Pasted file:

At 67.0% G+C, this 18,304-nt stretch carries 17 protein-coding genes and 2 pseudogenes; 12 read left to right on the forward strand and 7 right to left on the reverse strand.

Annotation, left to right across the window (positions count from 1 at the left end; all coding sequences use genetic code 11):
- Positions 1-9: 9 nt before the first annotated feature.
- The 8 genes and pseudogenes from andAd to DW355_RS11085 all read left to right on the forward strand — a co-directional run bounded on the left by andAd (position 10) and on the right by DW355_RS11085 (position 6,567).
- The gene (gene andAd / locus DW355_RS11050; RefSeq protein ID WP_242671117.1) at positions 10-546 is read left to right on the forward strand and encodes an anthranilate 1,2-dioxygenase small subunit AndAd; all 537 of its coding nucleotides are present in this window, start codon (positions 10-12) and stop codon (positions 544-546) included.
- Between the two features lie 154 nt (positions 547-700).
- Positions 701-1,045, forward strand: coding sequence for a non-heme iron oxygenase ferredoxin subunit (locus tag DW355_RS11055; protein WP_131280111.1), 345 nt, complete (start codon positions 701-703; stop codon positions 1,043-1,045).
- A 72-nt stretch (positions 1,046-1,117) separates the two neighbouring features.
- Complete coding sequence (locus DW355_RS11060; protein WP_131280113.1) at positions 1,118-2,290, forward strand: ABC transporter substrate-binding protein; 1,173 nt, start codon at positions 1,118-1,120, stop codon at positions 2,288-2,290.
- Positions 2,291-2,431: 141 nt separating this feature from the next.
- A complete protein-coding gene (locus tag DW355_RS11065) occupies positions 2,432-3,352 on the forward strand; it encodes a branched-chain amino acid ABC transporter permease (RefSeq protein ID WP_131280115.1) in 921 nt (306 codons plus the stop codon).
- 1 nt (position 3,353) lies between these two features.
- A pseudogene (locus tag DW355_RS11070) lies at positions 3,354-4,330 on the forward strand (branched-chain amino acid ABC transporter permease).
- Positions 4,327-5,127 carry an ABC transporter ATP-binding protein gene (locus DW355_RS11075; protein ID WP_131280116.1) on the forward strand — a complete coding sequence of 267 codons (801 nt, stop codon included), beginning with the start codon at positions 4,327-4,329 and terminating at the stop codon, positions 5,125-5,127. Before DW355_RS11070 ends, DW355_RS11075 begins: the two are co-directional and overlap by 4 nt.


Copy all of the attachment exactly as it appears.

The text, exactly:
At 67.0% G+C, this 18,304-nt stretch carries 17 protein-coding genes and 2 pseudogenes; 12 read left to right on the forward strand and 7 right to left on the reverse strand.

Annotation, left to right across the window (positions count from 1 at the left end; all coding sequences use genetic code 11):
- Positions 1-9: 9 nt before the first annotated feature.
- The 8 genes and pseudogenes from andAd to DW355_RS11085 all read left to right on the forward strand — a co-directional run bounded on the left by andAd (position 10) and on the right by DW355_RS11085 (position 6,567).
- The gene (gene andAd / locus DW355_RS11050; RefSeq protein ID WP_242671117.1) at positions 10-546 is read left to right on the forward strand and encodes an anthranilate 1,2-dioxygenase small subunit AndAd; all 537 of its coding nucleotides are present in this window, start codon (positions 10-12) and stop codon (positions 544-546) included.
- Between the two features lie 154 nt (positions 547-700).
- Positions 701-1,045, forward strand: coding sequence for a non-heme iron oxygenase ferredoxin subunit (locus tag DW355_RS11055; protein WP_131280111.1), 345 nt, complete (start codon positions 701-703; stop codon positions 1,043-1,045).
- A 72-nt stretch (positions 1,046-1,117) separates the two neighbouring features.
- Complete coding sequence (locus DW355_RS11060; protein WP_131280113.1) at positions 1,118-2,290, forward strand: ABC transporter substrate-binding protein; 1,173 nt, start codon at positions 1,118-1,120, stop codon at positions 2,288-2,290.
- Positions 2,291-2,431: 141 nt separating this feature from the next.
- A complete protein-coding gene (locus tag DW355_RS11065) occupies positions 2,432-3,352 on the forward strand; it encodes a branched-chain amino acid ABC transporter permease (RefSeq protein ID WP_131280115.1) in 921 nt (306 codons plus the stop codon).
- 1 nt (position 3,353) lies between these two features.
- A pseudogene (locus tag DW355_RS11070) lies at positions 3,354-4,330 on the forward strand (branched-chain amino acid ABC transporter permease).
- Positions 4,327-5,127 carry an ABC transporter ATP-binding protein gene (locus DW355_RS11075; protein ID WP_131280116.1) on the forward strand — a complete coding sequence of 267 codons (801 nt, stop codon included), beginning with the start codon at positions 4,327-4,329 and terminating at the stop codon, positions 5,125-5,127. Before DW355_RS11070 ends, DW355_RS11075 begins: the two are co-directional and overlap by 4 nt.